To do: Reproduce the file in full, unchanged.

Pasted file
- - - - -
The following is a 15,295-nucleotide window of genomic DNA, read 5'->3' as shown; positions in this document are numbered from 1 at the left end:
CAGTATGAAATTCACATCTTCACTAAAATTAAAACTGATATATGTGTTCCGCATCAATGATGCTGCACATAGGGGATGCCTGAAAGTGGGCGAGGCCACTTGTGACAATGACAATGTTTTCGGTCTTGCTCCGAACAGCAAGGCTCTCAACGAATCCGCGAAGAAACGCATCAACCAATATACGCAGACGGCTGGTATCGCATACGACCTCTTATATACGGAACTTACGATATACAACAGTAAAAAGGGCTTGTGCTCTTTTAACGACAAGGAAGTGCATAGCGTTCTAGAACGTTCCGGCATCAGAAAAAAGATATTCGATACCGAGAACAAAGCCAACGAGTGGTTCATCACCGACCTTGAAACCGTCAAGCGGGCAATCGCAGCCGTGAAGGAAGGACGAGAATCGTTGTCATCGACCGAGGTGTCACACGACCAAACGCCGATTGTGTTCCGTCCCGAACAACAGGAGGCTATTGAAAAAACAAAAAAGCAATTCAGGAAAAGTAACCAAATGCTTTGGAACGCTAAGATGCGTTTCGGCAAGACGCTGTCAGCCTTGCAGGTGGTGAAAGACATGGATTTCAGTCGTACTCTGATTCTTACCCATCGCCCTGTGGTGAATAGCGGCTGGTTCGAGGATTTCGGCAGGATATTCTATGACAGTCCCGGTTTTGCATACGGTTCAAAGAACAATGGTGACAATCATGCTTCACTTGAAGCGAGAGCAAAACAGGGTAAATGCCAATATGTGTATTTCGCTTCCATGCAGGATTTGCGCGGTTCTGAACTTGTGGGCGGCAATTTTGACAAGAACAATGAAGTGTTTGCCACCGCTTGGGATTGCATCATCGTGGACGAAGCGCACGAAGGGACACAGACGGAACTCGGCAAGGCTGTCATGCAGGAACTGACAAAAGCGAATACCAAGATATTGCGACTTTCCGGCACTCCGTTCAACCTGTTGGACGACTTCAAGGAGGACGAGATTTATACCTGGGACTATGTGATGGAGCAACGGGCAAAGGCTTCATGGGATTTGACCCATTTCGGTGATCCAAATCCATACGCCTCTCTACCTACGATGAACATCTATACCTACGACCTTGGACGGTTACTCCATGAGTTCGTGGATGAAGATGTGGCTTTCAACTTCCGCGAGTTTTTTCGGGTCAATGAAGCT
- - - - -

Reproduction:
The following is a 15,295-nucleotide window of genomic DNA, read 5'->3' as shown; positions in this document are numbered from 1 at the left end:
CAGTATGAAATTCACATCTTCACTAAAATTAAAACTGATATATGTGTTCCGCATCAATGATGCTGCACATAGGGGATGCCTGAAAGTGGGCGAGGCCACTTGTGACAATGACAATGTTTTCGGTCTTGCTCCGAACAGCAAGGCTCTCAACGAATCCGCGAAGAAACGCATCAACCAATATACGCAGACGGCTGGTATCGCATACGACCTCTTATATACGGAACTTACGATATACAACAGTAAAAAGGGCTTGTGCTCTTTTAACGACAAGGAAGTGCATAGCGTTCTAGAACGTTCCGGCATCAGAAAAAAGATATTCGATACCGAGAACAAAGCCAACGAGTGGTTCATCACCGACCTTGAAACCGTCAAGCGGGCAATCGCAGCCGTGAAGGAAGGACGAGAATCGTTGTCATCGACCGAGGTGTCACACGACCAAACGCCGATTGTGTTCCGTCCCGAACAACAGGAGGCTATTGAAAAAACAAAAAAGCAATTCAGGAAAAGTAACCAAATGCTTTGGAACGCTAAGATGCGTTTCGGCAAGACGCTGTCAGCCTTGCAGGTGGTGAAAGACATGGATTTCAGTCGTACTCTGATTCTTACCCATCGCCCTGTGGTGAATAGCGGCTGGTTCGAGGATTTCGGCAGGATATTCTATGACAGTCCCGGTTTTGCATACGGTTCAAAGAACAATGGTGACAATCATGCTTCACTTGAAGCGAGAGCAAAACAGGGTAAATGCCAATATGTGTATTTCGCTTCCATGCAGGATTTGCGCGGTTCTGAACTTGTGGGCGGCAATTTTGACAAGAACAATGAAGTGTTTGCCACCGCTTGGGATTGCATCATCGTGGACGAAGCGCACGAAGGGACACAGACGGAACTCGGCAAGGCTGTCATGCAGGAACTGACAAAAGCGAATACCAAGATATTGCGACTTTCCGGCACTCCGTTCAACCTGTTGGACGACTTCAAGGAGGACGAGATTTATACCTGGGACTATGTGATGGAGCAACGGGCAAAGGCTTCATGGGATTTGACCCATTTCGGTGATCCAAATCCATACGCCTCTCTACCTACGATGAACATCTATACCTACGACCTTGGACGGTTACTCCATGAGTTCGTGGATGAAGATGTGGCTTTCAACTTCCGCGAGTTTTTTCGGGTCAATGAAGCT